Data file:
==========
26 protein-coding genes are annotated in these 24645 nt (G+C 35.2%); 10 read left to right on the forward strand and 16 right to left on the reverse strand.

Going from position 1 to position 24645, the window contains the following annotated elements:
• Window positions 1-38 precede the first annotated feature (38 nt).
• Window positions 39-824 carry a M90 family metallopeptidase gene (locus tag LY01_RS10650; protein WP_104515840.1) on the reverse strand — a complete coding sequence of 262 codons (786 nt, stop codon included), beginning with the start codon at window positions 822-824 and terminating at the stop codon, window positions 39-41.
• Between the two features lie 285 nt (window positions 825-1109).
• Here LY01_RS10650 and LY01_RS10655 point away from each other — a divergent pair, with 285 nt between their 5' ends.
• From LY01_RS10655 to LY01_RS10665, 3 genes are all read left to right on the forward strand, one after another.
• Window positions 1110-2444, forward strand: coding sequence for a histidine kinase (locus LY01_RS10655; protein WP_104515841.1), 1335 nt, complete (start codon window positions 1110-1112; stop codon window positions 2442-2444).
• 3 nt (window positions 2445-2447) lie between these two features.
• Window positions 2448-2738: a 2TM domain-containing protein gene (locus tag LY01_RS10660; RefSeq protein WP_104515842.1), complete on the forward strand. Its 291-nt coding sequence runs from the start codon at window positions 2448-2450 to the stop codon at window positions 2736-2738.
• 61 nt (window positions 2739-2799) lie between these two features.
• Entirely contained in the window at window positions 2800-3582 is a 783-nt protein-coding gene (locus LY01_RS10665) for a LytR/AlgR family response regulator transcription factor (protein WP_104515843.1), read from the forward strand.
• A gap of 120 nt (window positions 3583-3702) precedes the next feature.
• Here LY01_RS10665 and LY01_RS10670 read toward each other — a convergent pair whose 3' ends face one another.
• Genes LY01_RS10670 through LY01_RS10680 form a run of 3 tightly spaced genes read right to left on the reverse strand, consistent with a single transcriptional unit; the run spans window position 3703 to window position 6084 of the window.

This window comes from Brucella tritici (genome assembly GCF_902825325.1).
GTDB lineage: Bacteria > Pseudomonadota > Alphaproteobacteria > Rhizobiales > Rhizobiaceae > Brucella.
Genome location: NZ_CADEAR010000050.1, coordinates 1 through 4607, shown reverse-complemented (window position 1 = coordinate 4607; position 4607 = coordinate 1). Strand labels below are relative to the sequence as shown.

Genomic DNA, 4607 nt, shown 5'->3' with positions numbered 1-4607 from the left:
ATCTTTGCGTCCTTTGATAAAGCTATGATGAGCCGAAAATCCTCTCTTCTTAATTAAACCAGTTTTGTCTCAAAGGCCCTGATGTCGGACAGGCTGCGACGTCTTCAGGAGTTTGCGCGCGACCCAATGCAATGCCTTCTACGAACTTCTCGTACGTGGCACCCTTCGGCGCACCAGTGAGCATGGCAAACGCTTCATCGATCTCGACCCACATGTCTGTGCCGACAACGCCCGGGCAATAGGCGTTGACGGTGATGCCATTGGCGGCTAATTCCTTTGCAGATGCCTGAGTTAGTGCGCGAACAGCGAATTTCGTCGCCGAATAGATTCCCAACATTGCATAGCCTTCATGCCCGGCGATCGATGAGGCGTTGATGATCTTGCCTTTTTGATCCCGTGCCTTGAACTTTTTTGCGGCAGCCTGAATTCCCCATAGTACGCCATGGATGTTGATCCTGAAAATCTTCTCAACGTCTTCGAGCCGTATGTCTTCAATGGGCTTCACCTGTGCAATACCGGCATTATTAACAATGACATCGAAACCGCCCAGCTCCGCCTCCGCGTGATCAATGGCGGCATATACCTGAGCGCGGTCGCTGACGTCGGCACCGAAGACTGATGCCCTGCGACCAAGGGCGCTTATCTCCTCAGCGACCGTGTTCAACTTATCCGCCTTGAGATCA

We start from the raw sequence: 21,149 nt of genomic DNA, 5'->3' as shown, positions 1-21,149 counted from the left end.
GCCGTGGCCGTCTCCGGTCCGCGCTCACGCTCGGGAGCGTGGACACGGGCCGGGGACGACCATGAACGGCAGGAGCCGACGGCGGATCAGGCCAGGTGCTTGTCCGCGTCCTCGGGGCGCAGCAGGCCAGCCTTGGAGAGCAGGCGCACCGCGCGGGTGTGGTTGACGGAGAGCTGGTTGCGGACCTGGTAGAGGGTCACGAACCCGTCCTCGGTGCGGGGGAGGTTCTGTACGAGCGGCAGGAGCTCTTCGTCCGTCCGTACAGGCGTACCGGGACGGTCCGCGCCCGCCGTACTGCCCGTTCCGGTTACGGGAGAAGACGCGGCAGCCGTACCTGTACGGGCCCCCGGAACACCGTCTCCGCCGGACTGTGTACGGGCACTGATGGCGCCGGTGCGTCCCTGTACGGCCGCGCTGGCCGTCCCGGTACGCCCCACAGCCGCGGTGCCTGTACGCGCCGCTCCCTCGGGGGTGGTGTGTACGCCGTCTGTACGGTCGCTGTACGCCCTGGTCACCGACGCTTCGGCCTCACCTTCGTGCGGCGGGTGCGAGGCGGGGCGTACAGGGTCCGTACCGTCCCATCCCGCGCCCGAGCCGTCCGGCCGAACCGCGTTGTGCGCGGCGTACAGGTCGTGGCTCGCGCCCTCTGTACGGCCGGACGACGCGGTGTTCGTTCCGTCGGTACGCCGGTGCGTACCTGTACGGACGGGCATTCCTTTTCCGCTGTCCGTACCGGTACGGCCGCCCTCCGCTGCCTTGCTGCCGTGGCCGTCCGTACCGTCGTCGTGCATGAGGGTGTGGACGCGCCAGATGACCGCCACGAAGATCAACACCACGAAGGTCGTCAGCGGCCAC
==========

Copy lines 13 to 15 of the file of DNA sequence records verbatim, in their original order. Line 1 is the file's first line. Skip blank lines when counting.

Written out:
• A gap of 120 nt (window positions 3583-3702) precedes the next feature.
• Here LY01_RS10665 and LY01_RS10670 read toward each other — a convergent pair whose 3' ends face one another.
• Genes LY01_RS10670 through LY01_RS10680 form a run of 3 tightly spaced genes read right to left on the reverse strand, consistent with a single transcriptional unit; the run spans window position 3703 to window position 6084 of the window.